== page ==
Was playing the current queen a tough one for you?
This was one of the most comfortable ones I’ve done. Sometimes in roles you fight, think about and work and this one wasn’t like that.
But millions think they know the reigning queen — wasn’t that daunting?
It was the most terrifying thing I’ve ever contemplated. I was more nervous of this than anything I’ve ever done. But once I’d settled into it, I’d got the physicality and the voice and stuff like that and done the research and costumes, everything came together. I never had to think for one second doing this or say, “How shall I play this scene.” Never! I just let it happen.
Are there two personalities to the Queen of England?
In a way there isn’t, but of course there is. There’s a private queen that has a sense of humor and a sexuality and all those things we don’t associate with the queen. But I think that her role as monarch has been so fully embraced and so, looking at film footage of the queen in all my research, I wanted to find out what she was like as a young girl, before she became queen.
Did viewing the old black and white newsreels help?
It let me into the reality of the person, the real character and personality. So who would this woman be if she was a farmer’s wife in Yorkshire? And I discovered a person with an incredible sense of order, an incredible sense of duty even when she had no duty. And an incredible sense of responsibility.
Growing up as a young girl in England you said you were anti the royals. Did this role change your attitude?
I like them a lot more than I did. Who was I to like or dislike them because I didn’t know anything about them? It’s the British sport to think that we know the royal family and make pronouncements about what they should and shouldn’t do and how they are and how they aren’t. It’s our way of entertaining ourselves. Isn’t it?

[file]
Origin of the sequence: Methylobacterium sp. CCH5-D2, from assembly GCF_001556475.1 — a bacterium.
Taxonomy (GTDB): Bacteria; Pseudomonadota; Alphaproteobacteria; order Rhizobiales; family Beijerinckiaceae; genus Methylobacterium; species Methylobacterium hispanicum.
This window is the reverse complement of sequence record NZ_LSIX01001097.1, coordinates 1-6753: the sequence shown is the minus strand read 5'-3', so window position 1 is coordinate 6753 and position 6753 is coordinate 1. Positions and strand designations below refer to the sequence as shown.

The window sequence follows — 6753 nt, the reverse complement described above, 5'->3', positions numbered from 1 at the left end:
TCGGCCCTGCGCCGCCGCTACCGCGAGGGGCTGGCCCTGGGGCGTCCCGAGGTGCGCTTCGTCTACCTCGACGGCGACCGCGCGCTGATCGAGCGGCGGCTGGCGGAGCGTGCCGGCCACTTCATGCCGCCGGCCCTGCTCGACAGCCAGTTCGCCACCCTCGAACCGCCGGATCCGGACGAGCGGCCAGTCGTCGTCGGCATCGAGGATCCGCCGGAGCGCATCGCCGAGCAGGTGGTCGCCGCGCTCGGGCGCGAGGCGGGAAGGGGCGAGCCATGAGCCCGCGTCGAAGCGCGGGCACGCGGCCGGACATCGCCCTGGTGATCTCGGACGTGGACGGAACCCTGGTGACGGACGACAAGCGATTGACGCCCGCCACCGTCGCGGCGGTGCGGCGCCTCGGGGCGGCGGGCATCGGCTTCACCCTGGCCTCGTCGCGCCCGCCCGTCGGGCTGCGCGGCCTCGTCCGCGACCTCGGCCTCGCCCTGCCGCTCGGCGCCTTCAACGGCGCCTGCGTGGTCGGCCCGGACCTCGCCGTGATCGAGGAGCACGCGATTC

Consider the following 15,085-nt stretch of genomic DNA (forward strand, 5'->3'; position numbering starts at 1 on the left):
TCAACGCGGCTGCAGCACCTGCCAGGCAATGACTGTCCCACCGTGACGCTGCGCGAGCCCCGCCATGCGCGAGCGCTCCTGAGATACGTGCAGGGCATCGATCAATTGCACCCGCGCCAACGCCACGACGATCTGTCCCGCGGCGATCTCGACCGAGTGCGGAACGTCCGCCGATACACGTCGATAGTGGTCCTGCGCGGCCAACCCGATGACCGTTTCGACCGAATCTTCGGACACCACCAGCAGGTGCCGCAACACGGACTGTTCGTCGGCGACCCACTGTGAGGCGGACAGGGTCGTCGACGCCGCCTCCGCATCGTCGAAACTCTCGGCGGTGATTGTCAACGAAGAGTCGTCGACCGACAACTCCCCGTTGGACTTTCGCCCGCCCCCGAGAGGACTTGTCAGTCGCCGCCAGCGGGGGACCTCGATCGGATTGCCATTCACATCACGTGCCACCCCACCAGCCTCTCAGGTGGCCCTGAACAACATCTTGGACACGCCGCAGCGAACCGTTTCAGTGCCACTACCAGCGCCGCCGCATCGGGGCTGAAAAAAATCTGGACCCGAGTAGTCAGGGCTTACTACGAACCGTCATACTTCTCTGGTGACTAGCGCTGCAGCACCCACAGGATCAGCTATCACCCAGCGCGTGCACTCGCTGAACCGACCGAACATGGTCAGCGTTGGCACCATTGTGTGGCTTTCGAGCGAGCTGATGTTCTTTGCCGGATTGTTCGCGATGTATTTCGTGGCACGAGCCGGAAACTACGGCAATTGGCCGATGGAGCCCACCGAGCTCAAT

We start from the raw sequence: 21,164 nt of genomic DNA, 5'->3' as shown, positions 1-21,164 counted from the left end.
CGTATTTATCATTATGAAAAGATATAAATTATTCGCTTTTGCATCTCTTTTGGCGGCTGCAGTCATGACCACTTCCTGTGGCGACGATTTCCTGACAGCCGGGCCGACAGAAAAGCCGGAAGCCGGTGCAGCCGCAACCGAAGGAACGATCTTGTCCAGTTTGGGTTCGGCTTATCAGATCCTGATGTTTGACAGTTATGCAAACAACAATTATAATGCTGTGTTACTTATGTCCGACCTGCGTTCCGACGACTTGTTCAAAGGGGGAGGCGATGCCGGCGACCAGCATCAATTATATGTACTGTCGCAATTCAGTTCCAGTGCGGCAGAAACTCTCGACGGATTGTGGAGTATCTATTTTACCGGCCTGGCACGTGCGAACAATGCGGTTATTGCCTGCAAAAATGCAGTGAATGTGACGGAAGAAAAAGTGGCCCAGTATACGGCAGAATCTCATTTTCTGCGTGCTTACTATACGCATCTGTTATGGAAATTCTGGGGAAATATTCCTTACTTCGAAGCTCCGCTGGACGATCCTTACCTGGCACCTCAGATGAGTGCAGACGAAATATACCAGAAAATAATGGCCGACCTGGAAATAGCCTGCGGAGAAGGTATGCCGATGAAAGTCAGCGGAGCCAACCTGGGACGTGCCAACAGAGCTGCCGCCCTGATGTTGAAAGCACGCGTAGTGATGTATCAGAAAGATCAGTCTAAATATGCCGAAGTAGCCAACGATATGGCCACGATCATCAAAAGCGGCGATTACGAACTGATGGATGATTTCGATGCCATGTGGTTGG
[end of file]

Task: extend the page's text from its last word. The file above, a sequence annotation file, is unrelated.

Have you ever met the queen?
We had been invited to a polo match — my first and last one — and went because we thought it would be fun. We were invited to an enormous tent where the Queen was having tea. I was with the actress Chloe Sevigny and said to the Queen, ‘Ma’am, this is Chloe Sevigny, a wonderful young American actress who has come all the way from America to meet you … And I came all the way from Battersea (an area about a mile away from Buckingham Palace).”
What made you say goodbye to Jane Tennison?
It was time. We’ve always fought very hard and wanted Prime Suspect to be modern, relevant, cutting edge and real and not meander off into — as wonderful as it was — the Inspector Morse world. It’s a fantasy world, really, and in the real world, you know, police people don’t go on forever.
Are you enjoying all the attention you’ve been getting lately?
I’ve been around long enough to have experienced all kinds of movements in my career. But the greatest triumph is really that I’m still here. And I feel very lucky that I am, because a lot of my contemporaries are not having the kind of luck. But I know it comes and goes. The important thing is to hold onto your sense of equilibrium and your sense of what’s important. And remember that the banana skin is always there for you take a big fall at any minute.